Over recent months I’ve been writing about the withdrawal of the United Nations peacekeeping mission in the Central African Republic and Chad, known as MINURCAT, and discussing the missing logistical and financial details of the Government of Chad’s, plan to take over from the mission. However, for the majority of people who can’t access regular information about the situation in eastern Chad, and don’t have the luxury of a job that allows them to spend time reading and learning about the situation, there is a lot that has gone unexplained about MINURCAT and the current situation.
To understand the withdrawal of MINURCAT troops, we need to first look at the political climate which allowed the Chadian government to successfully oppose renewal of the mission’s mandate. Peacekeeping missions authorized and deployed by the U.N. Security Council depend on the permission of the host country, which allow the peacekeeping mission to operate within its borders, on condition that its presence is not recognized as a challenge to the state’s sovereignty. When the host government does not have the capacity to address a humanitarian situation such as the one in eastern Chad, they require the assistance of the international community—however, this necessity does not always alleviate concerns about the threat to sovereignty.
In the case of MINURCAT, the Chadian government was concerned about these political issues, as well as about hosting a peacekeeping mission that stood at only 50 percent capacity and had training and conduct issues (as reported by human rights groups such as Physicians for Human Rights and Amnesty International)—shortcomings that the international community has failed to address.
In my opinion, the withdrawal of MINURCAT is unquestionably a step backwards for the security situation in eastern Chad. Unofficial reports from the border area last week reference heavy losses of both troops and vehicles by the Government of Chad during rebel attacks, which raise concerns about the possibility for continuing humanitarian operations in the area. Meanwhile, more than 200,000 Darfuri refugees are dependent upon these humanitarian operations for food, shelter, and medical care in the region.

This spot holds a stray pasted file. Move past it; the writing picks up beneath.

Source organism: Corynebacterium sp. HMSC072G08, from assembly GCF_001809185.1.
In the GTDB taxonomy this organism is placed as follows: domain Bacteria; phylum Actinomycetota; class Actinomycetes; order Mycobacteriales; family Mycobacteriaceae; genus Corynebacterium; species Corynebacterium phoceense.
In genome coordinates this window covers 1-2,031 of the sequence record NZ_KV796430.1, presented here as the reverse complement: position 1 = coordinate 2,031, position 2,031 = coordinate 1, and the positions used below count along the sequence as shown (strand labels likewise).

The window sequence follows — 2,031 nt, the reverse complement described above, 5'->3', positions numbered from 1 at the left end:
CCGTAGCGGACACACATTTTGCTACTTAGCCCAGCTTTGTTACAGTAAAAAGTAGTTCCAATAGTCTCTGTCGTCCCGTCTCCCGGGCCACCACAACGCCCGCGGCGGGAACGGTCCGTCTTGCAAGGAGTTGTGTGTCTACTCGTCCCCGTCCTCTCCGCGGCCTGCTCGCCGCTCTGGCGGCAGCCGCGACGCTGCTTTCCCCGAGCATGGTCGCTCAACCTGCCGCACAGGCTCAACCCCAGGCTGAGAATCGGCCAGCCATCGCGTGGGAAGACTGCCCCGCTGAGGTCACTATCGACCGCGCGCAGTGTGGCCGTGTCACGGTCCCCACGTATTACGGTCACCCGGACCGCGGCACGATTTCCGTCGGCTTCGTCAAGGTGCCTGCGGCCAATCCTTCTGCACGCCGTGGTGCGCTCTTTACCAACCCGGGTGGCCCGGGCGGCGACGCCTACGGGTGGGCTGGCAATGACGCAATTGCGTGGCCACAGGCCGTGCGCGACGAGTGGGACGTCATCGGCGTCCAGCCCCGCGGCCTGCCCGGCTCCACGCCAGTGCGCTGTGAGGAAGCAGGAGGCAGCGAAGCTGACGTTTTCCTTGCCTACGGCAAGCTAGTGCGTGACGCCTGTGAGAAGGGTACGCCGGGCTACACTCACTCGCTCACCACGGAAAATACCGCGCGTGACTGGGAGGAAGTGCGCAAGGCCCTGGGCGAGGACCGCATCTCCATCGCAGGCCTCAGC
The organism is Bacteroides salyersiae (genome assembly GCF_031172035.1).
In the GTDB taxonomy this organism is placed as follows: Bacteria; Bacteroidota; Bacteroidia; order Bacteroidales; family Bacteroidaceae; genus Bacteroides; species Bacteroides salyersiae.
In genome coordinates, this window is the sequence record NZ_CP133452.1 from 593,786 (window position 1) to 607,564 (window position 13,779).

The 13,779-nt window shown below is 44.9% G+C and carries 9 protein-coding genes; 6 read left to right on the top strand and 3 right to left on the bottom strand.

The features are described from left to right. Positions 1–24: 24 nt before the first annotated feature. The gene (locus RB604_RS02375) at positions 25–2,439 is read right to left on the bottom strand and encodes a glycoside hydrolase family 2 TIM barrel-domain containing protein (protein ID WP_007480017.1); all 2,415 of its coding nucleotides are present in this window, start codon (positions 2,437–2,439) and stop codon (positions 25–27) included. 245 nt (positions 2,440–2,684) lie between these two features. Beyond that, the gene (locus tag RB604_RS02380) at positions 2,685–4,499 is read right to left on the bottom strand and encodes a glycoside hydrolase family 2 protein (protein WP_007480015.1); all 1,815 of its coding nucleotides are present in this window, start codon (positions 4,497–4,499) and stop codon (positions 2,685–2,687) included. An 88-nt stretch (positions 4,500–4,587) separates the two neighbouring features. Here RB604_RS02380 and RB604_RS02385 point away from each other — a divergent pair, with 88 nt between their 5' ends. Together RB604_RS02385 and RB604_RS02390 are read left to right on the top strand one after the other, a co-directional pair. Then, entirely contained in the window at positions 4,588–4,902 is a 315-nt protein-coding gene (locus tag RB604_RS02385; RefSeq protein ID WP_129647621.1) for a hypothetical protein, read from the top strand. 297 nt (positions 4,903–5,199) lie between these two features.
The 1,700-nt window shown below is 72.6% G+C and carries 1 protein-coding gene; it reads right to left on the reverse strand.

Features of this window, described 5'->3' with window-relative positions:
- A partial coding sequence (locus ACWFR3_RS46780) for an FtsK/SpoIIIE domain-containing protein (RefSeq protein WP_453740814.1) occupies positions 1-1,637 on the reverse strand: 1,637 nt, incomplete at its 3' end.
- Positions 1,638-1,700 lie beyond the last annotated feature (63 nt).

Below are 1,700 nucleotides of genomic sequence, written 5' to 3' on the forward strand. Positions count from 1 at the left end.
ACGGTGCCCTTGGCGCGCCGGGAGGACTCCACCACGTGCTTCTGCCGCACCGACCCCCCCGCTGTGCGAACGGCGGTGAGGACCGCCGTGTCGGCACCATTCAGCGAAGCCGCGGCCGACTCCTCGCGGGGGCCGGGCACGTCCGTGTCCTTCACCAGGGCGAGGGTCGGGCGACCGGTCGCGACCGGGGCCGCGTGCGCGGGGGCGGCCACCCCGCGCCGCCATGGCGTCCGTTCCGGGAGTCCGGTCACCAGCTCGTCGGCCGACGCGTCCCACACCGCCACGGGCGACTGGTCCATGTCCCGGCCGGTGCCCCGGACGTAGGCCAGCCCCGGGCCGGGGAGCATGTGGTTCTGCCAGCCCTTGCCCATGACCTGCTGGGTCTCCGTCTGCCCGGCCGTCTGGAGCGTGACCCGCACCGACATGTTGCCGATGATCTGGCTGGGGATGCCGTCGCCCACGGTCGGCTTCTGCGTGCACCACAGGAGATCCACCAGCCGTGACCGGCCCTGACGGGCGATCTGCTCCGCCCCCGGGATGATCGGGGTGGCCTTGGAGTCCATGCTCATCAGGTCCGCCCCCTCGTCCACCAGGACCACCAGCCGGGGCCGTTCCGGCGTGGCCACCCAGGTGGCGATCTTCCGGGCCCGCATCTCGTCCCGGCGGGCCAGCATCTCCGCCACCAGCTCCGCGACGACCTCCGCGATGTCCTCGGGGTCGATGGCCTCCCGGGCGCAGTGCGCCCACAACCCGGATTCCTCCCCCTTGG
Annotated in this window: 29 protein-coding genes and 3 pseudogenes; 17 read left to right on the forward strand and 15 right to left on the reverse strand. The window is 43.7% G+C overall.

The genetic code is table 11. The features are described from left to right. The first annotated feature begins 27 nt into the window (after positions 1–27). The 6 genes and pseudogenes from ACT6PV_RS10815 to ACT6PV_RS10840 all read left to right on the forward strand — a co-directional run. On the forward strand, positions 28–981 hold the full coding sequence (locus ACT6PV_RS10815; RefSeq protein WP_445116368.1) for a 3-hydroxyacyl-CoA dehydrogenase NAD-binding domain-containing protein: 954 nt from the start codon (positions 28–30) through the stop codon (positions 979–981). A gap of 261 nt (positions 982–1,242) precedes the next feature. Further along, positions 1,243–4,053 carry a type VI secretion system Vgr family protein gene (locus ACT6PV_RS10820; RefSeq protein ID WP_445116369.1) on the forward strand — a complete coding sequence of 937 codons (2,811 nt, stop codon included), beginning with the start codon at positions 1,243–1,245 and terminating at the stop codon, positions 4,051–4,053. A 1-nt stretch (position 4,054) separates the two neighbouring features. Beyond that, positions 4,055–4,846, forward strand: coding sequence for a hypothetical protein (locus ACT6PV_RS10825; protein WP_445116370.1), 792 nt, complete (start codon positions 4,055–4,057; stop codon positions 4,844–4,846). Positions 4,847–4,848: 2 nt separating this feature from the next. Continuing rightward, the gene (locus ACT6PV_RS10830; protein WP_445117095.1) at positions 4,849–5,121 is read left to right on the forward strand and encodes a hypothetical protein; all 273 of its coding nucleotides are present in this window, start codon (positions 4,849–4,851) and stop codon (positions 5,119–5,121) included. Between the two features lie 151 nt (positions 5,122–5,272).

In his report to the Security Council last week, the Secretary-General recommended that MINURCAT’s military component in Chad be reduced from 3,300 to 1,400 troops. If this scenario comes to pass, the remaining military troops would represent only 38 percent of the troops initially authorized by the U.N. as necessary to securing the displaced refugee population and humanitarian operations in eastern Chad. (Keep in mind that even before this withdrawal, MINURCAT never approached its full authorized deployment of 4,900).
Over the past year the region has remained among the most hazardous operating environments currently sustaining humanitarian operations. The disruption of humanitarian operations this month follows previous multi-week suspensions of operations by agencies such as the International Committee of the Red Cross and the World Food Programme in May and November-December 2009.
Human rights groups have urged the Secretary-General, in his review of MINURCAT, to consider the security of NGO operations, as well as the need for consultation and transparency with refugee communities and humanitarian agencies on the ground. It is vital that the final recommendations, to be adopted by the U.N. Security Council later this month, are revised to include these concerns.
Joe Read is a fellow at the Harvard University Committee on Human Rights Studies and author of the Action Agenda for Realizing Treatment and Support for Women and Girls in Darfur, published by Physicians for Human Rights. She blogs regularly at Health Rights Advocate and tweets via @readieontheroad.